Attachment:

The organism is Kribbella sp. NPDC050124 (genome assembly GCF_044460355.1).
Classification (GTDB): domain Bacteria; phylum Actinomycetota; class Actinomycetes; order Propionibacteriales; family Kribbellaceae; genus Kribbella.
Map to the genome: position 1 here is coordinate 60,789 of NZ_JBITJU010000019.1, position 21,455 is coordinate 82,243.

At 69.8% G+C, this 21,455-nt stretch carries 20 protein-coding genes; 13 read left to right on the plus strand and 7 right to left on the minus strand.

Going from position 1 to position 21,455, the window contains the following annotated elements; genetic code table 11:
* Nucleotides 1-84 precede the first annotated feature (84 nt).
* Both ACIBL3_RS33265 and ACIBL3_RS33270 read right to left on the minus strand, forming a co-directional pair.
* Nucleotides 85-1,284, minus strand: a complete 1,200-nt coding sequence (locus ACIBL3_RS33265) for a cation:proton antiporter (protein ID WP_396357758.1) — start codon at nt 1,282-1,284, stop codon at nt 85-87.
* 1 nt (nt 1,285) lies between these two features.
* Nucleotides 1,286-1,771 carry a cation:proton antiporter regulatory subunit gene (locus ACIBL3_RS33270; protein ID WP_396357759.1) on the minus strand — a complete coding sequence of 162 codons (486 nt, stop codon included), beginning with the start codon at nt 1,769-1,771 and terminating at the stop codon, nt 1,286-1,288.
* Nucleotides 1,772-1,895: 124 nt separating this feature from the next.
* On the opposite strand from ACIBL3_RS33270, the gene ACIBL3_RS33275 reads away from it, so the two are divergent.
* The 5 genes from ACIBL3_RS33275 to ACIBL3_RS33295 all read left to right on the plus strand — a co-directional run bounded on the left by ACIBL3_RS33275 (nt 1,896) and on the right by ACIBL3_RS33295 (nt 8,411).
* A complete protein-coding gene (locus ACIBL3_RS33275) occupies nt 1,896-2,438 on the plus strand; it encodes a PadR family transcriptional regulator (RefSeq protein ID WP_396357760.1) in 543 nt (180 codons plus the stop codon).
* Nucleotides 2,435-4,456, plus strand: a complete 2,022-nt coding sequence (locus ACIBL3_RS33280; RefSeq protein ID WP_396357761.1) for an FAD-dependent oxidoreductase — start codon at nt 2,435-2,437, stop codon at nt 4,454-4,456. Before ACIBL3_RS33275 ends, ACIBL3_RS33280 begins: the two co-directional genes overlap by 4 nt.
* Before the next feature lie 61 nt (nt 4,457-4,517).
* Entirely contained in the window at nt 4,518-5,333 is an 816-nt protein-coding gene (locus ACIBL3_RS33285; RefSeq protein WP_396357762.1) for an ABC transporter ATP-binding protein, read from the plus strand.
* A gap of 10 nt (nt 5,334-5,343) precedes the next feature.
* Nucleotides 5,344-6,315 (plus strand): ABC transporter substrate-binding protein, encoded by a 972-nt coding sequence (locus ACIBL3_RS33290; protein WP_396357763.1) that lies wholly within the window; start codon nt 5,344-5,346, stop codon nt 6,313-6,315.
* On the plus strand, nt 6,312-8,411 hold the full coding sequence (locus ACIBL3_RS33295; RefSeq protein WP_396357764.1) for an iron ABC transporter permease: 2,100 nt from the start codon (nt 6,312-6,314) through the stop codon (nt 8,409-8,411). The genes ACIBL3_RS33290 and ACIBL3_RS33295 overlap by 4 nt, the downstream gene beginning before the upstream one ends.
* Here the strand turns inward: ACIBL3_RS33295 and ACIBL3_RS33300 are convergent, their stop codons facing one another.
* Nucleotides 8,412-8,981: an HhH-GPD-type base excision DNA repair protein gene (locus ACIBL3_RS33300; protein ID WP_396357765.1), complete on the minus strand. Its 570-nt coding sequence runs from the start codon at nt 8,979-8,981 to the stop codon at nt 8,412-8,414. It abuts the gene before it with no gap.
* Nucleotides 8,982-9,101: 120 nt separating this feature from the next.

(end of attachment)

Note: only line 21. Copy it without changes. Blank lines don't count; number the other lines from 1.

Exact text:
* Here the strand turns inward: ACIBL3_RS33295 and ACIBL3_RS33300 are convergent, their stop codons facing one another.